Students at St. Joseph Catholic Elementary School in Kelowna check out the work of their peers in the school’s Most Magnificent Thing project Friday.—Image: Alistair Waters/Capital News

Kelowna students think outside the box by creating projects in a box

Students at St. Joseph Elementary create their ‘most magnificent things’ in school-wide project

There were plenty of magnificent things on display at St. Joseph Catholic Elementary School in Kelowna Friday.

Students from all grades took part in a school-wide project aimed at cultivating their creativity.

Starting with a box—any size—the students were asked to fill it with something—anything—as long as they created it.

“It worked out really well,” said Ashly Griffin, the Grade 2 teacher who spearheaded the project.

She said she recently attended a conference in Vancouver where she met Ashley Spiers, the author and illustrator of a children’s book called the Most Magnificent Thing.

The story is about a little girl who tries to make the most magnificent thing but is unhappy with each of her attempts. She goes for a walk with her dog and sees things she has made in the past and likes different aspects of all the things. So, she finally settles on the idea of building a scooter for her, with special sidecar for her dog. And, while it does not come out perfect, in the little girl’s eyes it is the most magnificent thing.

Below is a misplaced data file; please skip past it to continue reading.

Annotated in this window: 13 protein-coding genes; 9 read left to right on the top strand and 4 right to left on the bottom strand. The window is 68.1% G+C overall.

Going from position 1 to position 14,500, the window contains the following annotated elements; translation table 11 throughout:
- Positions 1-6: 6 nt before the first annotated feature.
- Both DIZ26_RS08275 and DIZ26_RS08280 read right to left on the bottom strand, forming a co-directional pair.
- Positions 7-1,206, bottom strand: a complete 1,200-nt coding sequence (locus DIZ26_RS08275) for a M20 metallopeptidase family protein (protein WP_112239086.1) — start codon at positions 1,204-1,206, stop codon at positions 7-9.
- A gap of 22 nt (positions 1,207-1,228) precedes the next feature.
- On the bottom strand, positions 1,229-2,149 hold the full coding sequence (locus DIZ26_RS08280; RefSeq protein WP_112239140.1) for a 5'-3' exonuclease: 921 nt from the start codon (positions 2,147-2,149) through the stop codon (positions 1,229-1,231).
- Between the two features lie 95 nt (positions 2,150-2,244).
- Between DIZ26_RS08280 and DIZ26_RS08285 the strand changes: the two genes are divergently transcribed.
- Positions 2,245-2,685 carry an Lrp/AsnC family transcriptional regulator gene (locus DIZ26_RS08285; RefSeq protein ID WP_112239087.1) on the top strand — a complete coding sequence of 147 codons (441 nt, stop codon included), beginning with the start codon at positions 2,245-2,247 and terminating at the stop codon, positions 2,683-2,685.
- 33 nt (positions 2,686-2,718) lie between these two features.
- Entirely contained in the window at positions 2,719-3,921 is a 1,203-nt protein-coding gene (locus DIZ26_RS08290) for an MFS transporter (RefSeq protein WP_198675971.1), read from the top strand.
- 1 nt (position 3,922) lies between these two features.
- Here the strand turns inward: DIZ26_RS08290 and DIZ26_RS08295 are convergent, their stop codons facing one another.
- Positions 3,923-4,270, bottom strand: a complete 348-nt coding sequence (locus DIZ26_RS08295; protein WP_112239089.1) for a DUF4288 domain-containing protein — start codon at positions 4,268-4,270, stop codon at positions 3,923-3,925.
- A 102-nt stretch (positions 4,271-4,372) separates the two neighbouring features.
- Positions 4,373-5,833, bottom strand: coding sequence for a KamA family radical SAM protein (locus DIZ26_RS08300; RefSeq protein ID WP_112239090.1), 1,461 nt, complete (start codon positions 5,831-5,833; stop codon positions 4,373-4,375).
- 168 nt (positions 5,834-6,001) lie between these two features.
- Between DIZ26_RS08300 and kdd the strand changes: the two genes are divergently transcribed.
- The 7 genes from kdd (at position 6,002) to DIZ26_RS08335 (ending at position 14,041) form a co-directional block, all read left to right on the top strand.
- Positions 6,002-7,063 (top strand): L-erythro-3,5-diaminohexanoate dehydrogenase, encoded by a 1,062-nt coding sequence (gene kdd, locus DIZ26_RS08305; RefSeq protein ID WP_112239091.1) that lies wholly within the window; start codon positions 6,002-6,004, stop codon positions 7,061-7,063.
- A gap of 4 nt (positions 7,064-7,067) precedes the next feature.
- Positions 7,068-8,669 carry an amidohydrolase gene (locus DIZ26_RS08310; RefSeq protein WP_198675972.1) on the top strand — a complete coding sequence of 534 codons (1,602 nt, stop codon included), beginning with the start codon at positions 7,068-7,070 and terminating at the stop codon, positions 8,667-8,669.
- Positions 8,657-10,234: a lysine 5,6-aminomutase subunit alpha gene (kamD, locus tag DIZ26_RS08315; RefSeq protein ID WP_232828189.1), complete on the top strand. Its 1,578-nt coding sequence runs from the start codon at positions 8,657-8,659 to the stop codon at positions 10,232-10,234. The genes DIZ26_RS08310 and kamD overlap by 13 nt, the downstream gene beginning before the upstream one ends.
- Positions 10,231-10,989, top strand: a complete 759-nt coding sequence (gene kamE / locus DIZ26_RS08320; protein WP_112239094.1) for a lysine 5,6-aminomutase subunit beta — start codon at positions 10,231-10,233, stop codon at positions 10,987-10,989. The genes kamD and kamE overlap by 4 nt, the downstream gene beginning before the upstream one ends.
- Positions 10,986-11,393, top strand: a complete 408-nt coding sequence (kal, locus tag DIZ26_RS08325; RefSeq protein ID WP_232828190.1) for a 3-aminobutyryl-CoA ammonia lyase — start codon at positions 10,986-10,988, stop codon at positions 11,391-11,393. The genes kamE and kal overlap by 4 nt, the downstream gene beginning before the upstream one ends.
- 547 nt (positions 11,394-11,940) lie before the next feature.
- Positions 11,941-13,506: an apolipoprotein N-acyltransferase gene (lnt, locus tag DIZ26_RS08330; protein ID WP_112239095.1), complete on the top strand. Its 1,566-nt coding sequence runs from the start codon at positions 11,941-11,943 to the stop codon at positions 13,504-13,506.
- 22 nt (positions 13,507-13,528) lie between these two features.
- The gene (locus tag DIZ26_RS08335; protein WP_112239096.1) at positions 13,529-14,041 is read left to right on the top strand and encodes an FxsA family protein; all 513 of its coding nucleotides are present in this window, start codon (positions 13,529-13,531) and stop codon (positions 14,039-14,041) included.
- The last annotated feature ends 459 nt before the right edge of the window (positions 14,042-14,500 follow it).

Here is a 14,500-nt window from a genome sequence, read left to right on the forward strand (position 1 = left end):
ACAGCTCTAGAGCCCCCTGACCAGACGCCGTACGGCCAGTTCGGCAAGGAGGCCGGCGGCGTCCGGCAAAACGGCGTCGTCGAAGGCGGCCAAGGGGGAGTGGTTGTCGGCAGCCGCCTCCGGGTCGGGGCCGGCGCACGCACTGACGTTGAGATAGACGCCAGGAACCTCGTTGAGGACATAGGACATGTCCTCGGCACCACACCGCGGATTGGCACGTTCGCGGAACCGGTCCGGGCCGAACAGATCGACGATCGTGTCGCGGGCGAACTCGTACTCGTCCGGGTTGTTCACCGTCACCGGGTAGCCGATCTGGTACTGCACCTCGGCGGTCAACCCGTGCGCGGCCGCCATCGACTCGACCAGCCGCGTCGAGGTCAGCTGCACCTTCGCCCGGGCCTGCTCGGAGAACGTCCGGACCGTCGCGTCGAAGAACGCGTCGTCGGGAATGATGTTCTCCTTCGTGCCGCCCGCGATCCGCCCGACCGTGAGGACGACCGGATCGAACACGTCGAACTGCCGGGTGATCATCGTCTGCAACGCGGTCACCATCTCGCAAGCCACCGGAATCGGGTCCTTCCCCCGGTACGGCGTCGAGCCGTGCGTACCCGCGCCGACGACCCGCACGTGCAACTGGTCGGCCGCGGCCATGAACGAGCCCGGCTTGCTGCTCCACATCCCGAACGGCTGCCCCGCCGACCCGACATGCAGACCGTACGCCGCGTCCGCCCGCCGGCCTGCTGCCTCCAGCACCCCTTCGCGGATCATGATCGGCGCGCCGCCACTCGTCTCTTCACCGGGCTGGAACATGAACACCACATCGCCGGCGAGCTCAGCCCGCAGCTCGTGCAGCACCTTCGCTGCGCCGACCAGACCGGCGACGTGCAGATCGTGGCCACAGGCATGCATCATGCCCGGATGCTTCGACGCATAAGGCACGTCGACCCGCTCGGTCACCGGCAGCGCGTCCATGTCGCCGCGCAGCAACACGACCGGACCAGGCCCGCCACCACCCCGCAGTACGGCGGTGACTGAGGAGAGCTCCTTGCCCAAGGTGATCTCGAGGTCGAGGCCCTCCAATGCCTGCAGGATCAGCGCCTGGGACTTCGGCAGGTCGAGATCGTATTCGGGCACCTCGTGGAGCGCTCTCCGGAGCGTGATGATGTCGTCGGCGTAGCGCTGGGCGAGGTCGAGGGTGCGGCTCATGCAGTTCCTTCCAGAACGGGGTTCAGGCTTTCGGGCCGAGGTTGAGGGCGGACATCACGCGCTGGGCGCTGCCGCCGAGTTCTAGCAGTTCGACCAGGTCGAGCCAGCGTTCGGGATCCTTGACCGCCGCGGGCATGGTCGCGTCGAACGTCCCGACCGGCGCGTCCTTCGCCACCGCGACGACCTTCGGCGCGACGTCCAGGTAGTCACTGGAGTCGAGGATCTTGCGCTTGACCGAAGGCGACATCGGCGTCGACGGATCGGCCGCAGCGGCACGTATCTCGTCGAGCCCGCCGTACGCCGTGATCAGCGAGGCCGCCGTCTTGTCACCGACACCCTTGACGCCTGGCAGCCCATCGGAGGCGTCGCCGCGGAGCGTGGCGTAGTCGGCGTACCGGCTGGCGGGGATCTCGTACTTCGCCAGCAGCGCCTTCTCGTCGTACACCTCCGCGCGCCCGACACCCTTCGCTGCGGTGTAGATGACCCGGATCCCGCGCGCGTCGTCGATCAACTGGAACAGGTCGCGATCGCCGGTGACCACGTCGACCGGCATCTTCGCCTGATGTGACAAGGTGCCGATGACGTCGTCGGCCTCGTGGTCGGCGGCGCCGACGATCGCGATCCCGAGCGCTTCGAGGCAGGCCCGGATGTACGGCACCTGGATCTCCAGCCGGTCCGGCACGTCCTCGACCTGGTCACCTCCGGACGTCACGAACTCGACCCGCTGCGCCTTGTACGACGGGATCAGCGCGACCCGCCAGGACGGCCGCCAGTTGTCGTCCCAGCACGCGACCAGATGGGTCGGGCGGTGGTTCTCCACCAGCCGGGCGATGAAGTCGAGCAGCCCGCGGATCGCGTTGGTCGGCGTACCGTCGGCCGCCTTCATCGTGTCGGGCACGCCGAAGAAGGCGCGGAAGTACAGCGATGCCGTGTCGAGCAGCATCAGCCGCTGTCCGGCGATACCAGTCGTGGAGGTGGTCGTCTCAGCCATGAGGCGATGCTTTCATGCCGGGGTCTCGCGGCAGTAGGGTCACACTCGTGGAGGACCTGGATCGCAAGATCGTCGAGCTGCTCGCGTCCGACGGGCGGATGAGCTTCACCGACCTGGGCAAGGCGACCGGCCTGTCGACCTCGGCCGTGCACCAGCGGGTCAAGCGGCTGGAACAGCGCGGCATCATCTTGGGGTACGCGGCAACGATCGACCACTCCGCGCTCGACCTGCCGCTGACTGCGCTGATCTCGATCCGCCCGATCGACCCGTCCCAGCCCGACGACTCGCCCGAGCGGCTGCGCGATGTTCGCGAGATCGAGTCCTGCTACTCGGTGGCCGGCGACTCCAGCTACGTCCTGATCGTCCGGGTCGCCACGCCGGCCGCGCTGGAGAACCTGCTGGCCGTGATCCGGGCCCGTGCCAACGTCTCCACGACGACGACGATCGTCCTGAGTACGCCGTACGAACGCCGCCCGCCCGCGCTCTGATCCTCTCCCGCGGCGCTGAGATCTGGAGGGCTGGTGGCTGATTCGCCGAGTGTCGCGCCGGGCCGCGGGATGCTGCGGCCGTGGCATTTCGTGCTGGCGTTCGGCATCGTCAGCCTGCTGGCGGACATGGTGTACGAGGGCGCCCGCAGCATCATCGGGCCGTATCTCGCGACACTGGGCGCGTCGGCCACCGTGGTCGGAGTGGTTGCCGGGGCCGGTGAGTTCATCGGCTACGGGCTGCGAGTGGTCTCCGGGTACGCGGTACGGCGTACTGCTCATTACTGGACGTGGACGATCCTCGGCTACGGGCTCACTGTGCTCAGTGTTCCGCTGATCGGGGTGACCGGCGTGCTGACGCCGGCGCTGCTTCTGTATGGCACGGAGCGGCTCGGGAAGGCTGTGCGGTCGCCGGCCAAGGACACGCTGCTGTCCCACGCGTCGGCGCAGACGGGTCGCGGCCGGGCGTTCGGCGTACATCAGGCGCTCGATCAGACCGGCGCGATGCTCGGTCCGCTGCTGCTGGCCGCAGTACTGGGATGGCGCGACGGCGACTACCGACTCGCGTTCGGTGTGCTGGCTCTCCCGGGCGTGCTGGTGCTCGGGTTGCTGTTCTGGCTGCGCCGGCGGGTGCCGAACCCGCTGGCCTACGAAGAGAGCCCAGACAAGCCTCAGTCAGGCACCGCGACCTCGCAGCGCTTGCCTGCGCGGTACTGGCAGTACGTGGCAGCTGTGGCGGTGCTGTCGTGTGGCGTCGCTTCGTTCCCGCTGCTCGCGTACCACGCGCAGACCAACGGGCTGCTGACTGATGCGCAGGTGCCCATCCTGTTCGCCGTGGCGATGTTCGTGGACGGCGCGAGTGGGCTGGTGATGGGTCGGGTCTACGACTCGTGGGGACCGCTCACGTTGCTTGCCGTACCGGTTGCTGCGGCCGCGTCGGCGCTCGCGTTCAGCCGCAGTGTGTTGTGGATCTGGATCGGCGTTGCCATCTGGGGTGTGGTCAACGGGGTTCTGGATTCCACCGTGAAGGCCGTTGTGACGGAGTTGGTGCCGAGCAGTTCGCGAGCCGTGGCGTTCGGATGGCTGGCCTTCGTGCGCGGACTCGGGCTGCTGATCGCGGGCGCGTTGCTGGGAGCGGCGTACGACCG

Griffin said that sparked the idea of having her class, and the rest of the school’s students, do something similar.

So all the students—from kindergarten to Grade 7— were given the assignment to bring in a box, plan what they wanted to create inside it, and complete their task.

On Friday the students showed off their creations, an extraordinary collection of ideas that included scenes, games in a box, the recreation of every day items, flights of fancy and a myriad of other ideas.

“It really stimulated the children’s creativity,” said Griffin, adding she thinks the project may become an annual event at the school.

As for the kids, they loved the freedom to express their own ideas.

“It was definitely cool,” said Grade 5 student Chase Witzel, who teamed up with two of his friends to create a basketball court in their box, complete with nets, floor markings, seats and the ability to toss pom-pom balls into the nets.

“It really let us think outside the box,” he said with a smile.

Fellow Grade 5 student Liam Calder, who said he came up with his idea of balloon darts in a box just the day before construction was set to begin earlier this week, said he also liked the opportunity to be creative.

According to Griffin, the new B.C. curriculum for elementary students stresses critical thinking and that’s what the project was aimed at.

On Friday, in addition to the students getting a look at all the creations their classmates and other grades produced, parents were invited to the school to check out the work.

“It’s wonderful,” said Jeff White, whose daughter Katie is in Grade 6 at the school.

He said what made it so good in his eyes was that the project was driven by the kids’ creativity, rather being directed by the teachers.

“They got to do this all on their own,” he said.

White, who is also the president of the parents’ group at the school, said his daughter didn’t even let him and his wife in on what she was creating until it was finished. She created a car in a box.

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